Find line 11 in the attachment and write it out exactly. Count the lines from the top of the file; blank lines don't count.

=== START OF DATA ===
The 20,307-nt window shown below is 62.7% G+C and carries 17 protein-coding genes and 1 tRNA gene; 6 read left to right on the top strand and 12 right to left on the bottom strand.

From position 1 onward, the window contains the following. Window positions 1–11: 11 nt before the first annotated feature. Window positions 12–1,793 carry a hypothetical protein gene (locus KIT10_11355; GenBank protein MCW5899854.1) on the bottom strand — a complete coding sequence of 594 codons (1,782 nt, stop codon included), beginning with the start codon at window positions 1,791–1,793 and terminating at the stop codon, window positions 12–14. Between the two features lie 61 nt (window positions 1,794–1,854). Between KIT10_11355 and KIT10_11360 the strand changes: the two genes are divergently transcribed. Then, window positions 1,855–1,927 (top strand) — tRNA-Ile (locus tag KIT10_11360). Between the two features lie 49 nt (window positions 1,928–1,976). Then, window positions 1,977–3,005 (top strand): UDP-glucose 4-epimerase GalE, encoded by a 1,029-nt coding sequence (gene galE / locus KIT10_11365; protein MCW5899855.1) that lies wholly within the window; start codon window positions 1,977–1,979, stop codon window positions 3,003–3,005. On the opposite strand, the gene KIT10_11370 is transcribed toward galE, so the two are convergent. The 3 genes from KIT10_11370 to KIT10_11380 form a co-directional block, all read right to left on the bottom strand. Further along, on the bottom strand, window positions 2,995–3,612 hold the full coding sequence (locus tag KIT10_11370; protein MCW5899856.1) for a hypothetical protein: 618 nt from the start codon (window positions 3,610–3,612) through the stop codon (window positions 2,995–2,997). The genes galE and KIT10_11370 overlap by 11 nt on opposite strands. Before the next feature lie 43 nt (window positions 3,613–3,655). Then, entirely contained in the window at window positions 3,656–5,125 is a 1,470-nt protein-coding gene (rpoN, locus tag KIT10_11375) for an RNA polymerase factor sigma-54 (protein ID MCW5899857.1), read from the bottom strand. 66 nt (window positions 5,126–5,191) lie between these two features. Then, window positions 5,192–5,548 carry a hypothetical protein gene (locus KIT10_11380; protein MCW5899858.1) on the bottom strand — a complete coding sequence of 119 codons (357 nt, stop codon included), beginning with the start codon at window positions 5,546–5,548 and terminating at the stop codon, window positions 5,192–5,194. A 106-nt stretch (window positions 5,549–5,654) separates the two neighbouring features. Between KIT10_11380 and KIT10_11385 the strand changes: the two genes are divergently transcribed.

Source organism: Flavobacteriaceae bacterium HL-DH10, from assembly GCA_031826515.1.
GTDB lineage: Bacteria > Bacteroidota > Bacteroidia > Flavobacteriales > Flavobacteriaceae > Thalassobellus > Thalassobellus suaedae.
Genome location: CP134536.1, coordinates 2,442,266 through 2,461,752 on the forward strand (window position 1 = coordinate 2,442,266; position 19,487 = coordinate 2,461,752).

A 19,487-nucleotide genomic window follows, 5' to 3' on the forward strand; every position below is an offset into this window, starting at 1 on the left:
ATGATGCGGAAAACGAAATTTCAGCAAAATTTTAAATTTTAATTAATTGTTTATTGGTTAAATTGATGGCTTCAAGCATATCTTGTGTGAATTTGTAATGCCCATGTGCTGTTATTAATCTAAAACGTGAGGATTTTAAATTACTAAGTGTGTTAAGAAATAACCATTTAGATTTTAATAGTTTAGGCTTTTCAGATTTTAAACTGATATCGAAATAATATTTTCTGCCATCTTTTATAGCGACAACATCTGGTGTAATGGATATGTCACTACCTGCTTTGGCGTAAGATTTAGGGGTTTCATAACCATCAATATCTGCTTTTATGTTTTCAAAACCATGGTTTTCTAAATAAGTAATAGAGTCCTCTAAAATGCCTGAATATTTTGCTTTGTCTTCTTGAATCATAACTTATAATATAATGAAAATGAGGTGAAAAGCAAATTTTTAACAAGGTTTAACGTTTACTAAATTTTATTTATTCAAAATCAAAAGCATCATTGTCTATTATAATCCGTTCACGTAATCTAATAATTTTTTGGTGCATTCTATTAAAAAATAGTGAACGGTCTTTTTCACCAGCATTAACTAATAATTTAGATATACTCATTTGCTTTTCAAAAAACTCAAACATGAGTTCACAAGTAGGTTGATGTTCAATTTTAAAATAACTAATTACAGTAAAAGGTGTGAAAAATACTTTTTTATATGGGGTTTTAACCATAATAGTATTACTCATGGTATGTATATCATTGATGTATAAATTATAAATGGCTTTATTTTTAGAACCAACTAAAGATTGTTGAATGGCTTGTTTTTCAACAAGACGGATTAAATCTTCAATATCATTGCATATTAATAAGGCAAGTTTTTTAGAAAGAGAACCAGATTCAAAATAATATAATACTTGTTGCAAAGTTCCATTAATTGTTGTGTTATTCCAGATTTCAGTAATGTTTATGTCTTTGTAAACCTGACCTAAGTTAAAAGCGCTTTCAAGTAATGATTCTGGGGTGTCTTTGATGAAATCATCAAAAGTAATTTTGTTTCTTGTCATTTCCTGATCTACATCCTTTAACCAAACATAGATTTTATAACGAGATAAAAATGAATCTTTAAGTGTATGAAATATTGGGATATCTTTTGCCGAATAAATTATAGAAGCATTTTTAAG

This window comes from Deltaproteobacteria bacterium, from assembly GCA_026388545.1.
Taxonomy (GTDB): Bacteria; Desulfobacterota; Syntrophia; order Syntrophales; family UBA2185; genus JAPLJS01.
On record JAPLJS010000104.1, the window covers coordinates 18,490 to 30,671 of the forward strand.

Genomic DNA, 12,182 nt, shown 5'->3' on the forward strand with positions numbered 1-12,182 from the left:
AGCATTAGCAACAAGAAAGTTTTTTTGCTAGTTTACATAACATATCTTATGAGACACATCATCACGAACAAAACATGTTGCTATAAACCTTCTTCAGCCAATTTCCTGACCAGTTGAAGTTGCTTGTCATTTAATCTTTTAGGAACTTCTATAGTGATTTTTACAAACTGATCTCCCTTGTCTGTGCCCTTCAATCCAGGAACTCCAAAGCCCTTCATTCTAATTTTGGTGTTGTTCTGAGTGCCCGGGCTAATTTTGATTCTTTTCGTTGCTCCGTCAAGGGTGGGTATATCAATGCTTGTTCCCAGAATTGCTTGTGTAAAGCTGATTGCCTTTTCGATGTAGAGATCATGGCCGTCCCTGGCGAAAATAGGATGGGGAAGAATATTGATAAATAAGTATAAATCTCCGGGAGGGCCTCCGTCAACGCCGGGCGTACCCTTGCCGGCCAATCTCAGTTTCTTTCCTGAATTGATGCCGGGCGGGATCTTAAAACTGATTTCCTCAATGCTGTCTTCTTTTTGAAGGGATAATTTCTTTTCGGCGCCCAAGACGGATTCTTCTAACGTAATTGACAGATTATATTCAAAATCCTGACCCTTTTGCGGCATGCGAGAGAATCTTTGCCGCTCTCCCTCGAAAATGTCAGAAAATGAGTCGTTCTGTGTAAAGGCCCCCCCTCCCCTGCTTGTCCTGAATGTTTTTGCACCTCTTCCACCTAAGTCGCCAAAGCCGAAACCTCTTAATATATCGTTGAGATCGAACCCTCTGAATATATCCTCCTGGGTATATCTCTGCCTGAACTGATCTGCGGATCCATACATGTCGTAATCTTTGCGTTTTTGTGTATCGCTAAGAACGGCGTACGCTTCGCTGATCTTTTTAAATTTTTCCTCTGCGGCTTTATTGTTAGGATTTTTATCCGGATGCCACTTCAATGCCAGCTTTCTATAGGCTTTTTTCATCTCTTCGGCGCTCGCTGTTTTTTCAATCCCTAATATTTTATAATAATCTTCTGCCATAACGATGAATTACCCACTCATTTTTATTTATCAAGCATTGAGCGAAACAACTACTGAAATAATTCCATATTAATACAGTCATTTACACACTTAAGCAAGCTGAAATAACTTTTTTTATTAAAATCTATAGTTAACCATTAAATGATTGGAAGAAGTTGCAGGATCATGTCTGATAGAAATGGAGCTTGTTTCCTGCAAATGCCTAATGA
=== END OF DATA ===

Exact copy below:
Genomic DNA, 12,182 nt, shown 5'->3' on the forward strand with positions numbered 1-12,182 from the left: